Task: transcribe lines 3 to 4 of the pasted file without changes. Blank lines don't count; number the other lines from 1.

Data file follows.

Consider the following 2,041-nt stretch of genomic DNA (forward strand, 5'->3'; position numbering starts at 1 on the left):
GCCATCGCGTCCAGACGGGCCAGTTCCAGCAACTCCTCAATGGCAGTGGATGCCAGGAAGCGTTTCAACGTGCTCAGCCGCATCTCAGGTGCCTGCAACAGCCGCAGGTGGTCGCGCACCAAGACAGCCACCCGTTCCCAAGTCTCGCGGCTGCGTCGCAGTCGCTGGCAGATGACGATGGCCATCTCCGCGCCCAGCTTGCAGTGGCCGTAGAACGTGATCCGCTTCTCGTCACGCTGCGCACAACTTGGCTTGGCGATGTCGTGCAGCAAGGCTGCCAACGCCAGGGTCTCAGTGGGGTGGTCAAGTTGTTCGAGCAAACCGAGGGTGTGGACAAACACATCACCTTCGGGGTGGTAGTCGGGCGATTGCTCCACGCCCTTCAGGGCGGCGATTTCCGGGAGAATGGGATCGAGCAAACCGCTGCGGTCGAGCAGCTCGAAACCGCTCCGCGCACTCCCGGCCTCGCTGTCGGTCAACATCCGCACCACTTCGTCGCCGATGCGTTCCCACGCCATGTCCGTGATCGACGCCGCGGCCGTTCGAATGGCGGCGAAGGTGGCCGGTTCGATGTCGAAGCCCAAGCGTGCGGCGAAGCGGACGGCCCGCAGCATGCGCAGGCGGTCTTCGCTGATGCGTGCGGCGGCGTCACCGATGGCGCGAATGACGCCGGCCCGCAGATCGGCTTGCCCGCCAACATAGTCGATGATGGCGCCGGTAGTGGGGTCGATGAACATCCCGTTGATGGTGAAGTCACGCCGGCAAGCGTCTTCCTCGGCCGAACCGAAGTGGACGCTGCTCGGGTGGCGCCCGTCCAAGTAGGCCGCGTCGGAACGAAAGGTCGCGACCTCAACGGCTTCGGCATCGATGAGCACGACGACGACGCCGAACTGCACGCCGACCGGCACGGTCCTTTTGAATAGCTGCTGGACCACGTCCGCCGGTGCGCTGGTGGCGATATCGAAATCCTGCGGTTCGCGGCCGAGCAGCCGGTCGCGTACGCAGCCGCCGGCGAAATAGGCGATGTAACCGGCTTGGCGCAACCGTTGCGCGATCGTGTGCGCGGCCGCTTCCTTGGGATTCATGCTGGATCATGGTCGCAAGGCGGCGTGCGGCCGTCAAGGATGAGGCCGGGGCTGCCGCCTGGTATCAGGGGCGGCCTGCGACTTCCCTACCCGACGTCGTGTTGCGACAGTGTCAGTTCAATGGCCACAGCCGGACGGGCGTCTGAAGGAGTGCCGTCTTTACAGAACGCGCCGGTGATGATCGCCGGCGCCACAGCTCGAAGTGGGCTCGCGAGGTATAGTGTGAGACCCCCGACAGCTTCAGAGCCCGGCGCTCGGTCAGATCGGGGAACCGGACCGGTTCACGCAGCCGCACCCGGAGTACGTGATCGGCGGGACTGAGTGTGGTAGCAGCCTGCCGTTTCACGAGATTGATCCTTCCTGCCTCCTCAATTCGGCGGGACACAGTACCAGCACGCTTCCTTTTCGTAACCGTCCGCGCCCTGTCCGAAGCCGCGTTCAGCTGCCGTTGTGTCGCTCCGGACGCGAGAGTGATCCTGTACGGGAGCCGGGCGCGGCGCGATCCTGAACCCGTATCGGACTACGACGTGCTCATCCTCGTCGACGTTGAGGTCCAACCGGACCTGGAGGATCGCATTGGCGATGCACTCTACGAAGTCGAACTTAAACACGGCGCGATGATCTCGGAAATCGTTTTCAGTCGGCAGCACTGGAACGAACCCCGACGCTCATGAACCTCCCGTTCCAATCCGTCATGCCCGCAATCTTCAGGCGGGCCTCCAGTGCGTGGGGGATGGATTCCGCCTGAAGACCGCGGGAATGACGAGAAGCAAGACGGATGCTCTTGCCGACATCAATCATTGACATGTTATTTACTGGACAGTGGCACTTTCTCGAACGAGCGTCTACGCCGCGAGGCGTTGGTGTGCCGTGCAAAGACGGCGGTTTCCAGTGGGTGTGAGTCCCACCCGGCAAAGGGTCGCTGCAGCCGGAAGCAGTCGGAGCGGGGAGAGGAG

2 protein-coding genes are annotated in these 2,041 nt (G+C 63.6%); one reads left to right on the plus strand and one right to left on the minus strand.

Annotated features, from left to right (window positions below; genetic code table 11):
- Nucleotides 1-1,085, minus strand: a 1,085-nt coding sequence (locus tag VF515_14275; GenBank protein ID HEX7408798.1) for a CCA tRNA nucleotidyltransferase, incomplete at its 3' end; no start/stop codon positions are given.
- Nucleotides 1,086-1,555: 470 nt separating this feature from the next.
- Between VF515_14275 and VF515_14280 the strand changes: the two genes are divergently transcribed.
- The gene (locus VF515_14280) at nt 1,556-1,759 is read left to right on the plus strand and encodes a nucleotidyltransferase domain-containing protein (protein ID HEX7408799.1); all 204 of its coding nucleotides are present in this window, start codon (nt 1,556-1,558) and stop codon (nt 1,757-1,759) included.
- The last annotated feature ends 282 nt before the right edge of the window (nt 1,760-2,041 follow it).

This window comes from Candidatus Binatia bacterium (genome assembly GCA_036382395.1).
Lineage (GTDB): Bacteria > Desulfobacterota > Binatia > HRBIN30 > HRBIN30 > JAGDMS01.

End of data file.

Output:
2 protein-coding genes are annotated in these 2,041 nt (G+C 63.6%); one reads left to right on the plus strand and one right to left on the minus strand.

Annotated features, from left to right (window positions below; genetic code table 11):